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Swain v Nati Ram Puri

[1996] PIQR P442

Case summary last updated at 18/01/2020 15:34 by the Oxbridge Notes in-house law team.

Judgement for the case Swain v Nati Ram Puri

P climbed a high fence to trespass onto D’s land, climbed onto D’s roof and, because the roof was dangerous, fell through and was injured. D did not know that P was or might come onto the roof. P claimed that the words “reason able grounds to believe” from s.1(3)(b) means “ought to know” and therefore that it was no defence for D to state that he did not know that P was or might climb onto the roof. CA dismissed the claim, stating that actual knowledge was required and that “reasonable grounds to believe” did NOT equal “ought to know”.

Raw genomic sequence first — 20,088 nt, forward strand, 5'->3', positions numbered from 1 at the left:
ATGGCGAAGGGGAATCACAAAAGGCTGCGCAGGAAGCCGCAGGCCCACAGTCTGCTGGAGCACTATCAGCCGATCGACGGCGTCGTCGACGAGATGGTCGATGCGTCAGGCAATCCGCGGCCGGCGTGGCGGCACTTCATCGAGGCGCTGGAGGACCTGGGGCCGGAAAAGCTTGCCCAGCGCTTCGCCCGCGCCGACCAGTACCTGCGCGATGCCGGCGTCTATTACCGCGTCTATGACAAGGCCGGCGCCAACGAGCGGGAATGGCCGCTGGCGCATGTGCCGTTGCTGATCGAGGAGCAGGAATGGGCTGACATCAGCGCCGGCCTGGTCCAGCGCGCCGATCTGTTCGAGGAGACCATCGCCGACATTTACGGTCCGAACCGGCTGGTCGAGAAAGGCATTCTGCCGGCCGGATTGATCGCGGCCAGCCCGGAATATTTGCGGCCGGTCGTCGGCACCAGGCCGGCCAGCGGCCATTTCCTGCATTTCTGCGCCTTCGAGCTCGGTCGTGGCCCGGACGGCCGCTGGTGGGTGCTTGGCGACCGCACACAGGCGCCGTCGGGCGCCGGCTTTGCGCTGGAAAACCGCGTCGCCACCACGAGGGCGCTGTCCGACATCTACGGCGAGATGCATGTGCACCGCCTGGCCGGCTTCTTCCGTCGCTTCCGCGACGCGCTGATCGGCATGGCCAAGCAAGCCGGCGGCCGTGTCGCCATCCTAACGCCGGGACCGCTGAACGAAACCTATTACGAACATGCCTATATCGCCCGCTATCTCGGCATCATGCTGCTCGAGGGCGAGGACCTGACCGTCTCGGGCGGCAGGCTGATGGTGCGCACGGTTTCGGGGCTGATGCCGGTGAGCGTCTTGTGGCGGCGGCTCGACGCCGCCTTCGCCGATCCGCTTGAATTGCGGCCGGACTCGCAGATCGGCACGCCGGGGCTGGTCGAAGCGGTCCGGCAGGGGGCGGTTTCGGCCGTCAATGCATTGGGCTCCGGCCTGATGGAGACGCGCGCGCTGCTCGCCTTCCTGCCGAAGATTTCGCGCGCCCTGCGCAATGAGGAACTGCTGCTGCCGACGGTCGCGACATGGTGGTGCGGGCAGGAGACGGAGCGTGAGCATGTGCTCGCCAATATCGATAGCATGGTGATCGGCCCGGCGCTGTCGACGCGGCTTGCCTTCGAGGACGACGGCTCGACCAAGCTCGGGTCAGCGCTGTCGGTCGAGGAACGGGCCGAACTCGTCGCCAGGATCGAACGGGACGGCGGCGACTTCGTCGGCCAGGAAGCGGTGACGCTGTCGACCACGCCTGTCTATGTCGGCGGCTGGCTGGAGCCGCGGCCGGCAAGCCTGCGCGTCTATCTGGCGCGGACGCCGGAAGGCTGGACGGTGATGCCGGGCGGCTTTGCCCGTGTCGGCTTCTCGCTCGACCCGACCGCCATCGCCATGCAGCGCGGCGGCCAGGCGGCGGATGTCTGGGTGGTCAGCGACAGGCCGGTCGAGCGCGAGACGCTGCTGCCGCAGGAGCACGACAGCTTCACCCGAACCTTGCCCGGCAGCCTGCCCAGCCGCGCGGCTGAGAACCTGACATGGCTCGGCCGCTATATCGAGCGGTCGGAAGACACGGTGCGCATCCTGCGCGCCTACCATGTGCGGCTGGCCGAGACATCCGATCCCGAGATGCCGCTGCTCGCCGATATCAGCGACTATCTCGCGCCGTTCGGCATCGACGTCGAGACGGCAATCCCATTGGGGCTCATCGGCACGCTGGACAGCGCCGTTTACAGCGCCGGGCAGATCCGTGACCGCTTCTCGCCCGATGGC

Pill LJ: “Reasonable grounds to believe” means that, aside from actual knowledge, O also owes a duty if he knows of all the facts from which he can draw the inference that NV might enter the vicinity but chooses to “turn a blind eye. “A man cannot claim he has no knowledge when he has shut his eyes to the obvious. Nor can he claim that he has no knowledge when he has knowledge of what are sometimes called primary facts and has not drawn the inferences which can reasonably be drawn from those primary facts”. Here D did not have reasonable grounds to believe or actual knowledge that P could or might enter the vicinity of the danger and therefore no duty was owed. ‘Reasonable grounds to believe’ does NOT mean ‘ought to have been aware’. 

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